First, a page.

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So America's great 21st century contribution to fomenting freedom abroad was not imposing it militarily but enabling it technologically, as an epiphenomenon of globalization. And for a second act, globalization returned the favor, turning democratic uprisings in developing countries into inspirational exports for the rich world. "We were on the receiving side," Egyptian presidential candidate Amr Moussa told me, "and now we are on the sending side. We have contributed to this global movement for change. There's a new spirit. The grassroots are revolting young people on Wall Street and young people in Europe."
Ever since modern republican democracy was invented, astonishing protests and uprisings have spiked and spread once every half-century or so: the revolutions in America and France and Haiti; the revolutions of 1848; the revolutions of the 1910s (Russia, Germany, Ireland, Turkey, Egypt, Mexico); the postwar wave of worldwide revolt (the movements toward decolonization, Cuba, Hungary, American civil rights, countercultural militancy in America and Europe). It happens almost like clockwork, yet each time people are freshly shocked and bedoozled. So here we are again. History isn't a very precise guide to how long it might persist this time. In 1848 the revolutionary moment was explosive but lasted only a year, extinguished by both dictatorial and democratic counterrevolutions. The revolutionary dream hatched around 1960, however, was still powerfully contagious a decade later.
The nonleader leaders of Occupy are using the winter to build an organization and enlist new protesters for the next phase. They have shifted the national conversation. As Politico recently reported, the Nexis news-media database now registers almost 500 mentions of "inequality" each week; the week before Occupy Wall Street started, there were only 91. But what would count, a few years hence, as success? According to gung-ho Adbusters editors Kalle Lasn and Micah White, it's already "the greatest social-justice movement to emerge in the United States since the civil rights era." Yet it took a decade to get from the Montgomery bus boycott to the federal civil rights acts, which were just the end of the beginning.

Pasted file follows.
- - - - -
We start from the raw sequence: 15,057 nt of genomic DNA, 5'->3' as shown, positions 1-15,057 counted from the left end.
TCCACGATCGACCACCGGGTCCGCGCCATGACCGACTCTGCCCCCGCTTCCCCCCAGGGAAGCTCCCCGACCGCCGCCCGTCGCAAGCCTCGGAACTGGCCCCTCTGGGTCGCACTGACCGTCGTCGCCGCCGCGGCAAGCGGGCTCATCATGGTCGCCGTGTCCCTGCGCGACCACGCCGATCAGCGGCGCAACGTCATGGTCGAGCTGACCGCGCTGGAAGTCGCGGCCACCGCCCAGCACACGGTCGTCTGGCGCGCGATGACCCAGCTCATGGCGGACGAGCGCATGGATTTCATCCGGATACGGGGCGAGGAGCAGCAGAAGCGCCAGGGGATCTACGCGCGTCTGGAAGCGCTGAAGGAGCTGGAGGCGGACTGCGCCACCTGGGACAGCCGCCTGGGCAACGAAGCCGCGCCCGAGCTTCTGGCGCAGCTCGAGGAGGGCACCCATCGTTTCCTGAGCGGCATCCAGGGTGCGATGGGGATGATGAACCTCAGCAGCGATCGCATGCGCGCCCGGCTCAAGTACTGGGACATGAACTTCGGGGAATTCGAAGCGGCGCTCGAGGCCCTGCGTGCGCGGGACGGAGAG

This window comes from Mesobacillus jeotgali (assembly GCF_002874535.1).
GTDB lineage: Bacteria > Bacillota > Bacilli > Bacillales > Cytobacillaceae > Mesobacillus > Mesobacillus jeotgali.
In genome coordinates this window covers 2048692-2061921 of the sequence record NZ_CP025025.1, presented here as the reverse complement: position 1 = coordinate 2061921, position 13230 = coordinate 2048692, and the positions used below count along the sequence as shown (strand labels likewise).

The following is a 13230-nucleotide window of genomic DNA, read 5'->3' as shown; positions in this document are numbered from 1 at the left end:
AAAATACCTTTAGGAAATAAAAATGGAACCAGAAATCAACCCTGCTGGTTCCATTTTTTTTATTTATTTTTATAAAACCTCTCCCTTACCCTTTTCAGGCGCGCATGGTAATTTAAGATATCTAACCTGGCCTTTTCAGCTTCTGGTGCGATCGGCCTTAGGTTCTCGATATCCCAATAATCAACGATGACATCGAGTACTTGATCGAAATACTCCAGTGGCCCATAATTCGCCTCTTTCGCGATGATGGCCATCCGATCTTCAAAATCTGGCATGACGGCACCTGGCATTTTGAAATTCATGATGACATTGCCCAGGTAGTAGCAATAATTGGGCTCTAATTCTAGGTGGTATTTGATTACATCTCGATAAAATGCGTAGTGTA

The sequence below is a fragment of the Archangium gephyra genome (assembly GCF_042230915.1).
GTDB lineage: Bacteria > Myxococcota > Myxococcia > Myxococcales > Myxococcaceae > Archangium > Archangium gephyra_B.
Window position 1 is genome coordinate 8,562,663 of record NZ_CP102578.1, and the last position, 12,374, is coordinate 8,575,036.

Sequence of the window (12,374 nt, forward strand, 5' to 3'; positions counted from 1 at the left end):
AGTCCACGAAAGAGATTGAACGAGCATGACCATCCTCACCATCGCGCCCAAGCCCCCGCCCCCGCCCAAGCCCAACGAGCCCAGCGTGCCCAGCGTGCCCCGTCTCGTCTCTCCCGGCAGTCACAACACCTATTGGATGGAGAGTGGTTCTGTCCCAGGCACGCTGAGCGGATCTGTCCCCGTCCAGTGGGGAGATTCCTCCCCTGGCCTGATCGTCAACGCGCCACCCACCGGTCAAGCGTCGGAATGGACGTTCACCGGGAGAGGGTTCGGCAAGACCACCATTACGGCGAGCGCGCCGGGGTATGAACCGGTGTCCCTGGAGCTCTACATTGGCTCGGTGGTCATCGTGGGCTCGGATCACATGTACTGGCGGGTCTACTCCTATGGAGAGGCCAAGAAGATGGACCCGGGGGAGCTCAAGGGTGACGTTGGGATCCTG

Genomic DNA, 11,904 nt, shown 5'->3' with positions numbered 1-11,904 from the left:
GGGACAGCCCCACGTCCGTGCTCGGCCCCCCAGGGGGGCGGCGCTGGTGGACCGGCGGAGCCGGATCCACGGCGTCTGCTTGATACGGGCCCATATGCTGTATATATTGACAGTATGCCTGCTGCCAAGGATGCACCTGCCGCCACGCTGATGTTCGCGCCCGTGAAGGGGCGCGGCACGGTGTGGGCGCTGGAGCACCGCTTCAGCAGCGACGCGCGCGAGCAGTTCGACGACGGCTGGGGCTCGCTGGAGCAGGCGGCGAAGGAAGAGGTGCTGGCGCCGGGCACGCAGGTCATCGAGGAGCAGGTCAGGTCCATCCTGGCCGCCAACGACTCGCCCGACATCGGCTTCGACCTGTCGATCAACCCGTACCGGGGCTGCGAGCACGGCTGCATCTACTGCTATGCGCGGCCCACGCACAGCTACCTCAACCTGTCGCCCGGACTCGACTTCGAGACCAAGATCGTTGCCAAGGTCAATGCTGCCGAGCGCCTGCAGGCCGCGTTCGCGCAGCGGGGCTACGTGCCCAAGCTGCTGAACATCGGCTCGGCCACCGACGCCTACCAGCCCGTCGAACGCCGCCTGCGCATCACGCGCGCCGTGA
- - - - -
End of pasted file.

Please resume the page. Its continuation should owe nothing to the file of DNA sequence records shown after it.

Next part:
The wisest Occupiers understand that these are very early days. But as long as government in Washington like government in Europe remains paralyzed, I don't see the Occupiers and Indignados giving up or losing traction or protest ceasing to be the defining political mode. After all, the Tea Party protests subsided only after Tea Partyers achieved real power in 2010 by becoming the tail wagging the Republican Party dog. When radical populist movements achieve big-time momentum and attention, they don't tend to stand down until they get some satisfaction.
Protesters are ready to rumble in Egypt and Tunisia if democracy and freedom seem too compromised. Emboldened protesters may yet sweep away regimes in places like Jordan and Yemen. In Libya, a bloody revolution, assisted by NATO, brought down the 42-year-old regime of Colonel Muammar Gaddafi. The protorevolution is still under way in Syria, where thousands of protesters have been killed.
And in Russia, the recipe for surprising protest circa 2011 pseudodemocratic-regime overreach, high Internet use, robust new media and suddenly galvanized middle-class youth is being baked and served. On Dec. 5, after Putin's party, United Russia, did badly in parliamentary elections despite apparent ballot-box stuffing, more than 5,000 Muscovites gathered to chant, "Russia without Putin!" and called for his arrest. It was the largest Russian antiregime protest of the 21st century and just as in Tunis and Madrid and New York City, nobody saw it coming.
These Russian protesters are a new breed, not just nostalgic old communist grandmas or bullyboy nationalists but yuppies, students, the best and brightest. "So this is what they look like," said Oleg Orlov, the 58-year-old head of Russia's main human-rights organization, as he scanned the square at Chistye Prudy the night of Dec. 5. "I've never seen them at rallies before, at least not in such enormous numbers. It's incredible."
Alexei Navalny, the blogger who coined a new United Russia moniker "the party of crooks and thieves" addressed the protesters. "They can laugh and call us microbloggers. They can call us the hamsters of the Internet. Fine. I am an Internet hamster. But I know they are afraid of us." The protesters cheered. And then 300 of them and Navalny were arrested. The next night in Triumfalnaya Square, protesters returned, and 600 were arrested. A Putin spokesman declared that "unsanctioned demonstrations must be stopped."
On Dec. 10, five days after the first protest, tens of thousands gathered in Moscow in the largest demonstration since just after the fall of communism. There were simultaneous protests in dozens of other cities all over Russia. A letter written by Navalny from his Moscow jail cell was read to the crowd. "It's impossible to beat and arrest hundreds of thousands, millions. We are not cattle or slaves. We have voices and votes, and we have the power to uphold them." An even bigger protest is scheduled for Dec. 24.
They are protesting corruption and the lack of real freedom and true democracy. Because Russia, like most of the world, has not quite totally arrived at the end of history.
With reporting by Rania Abouzeid / Tunis; Abigail Hauslohner / Cairo; Simon Shuster / Moscow; Lisa Abend / Madrid; Joanna Kakissis / Athens; Nilanjana Bhowmick and Jyoti Thottam / New Delhi; Nate Rawlings and Ishaan Tharoor / New York; Jason Motlagh / Oakland; and Tim Padgett / Mexico City
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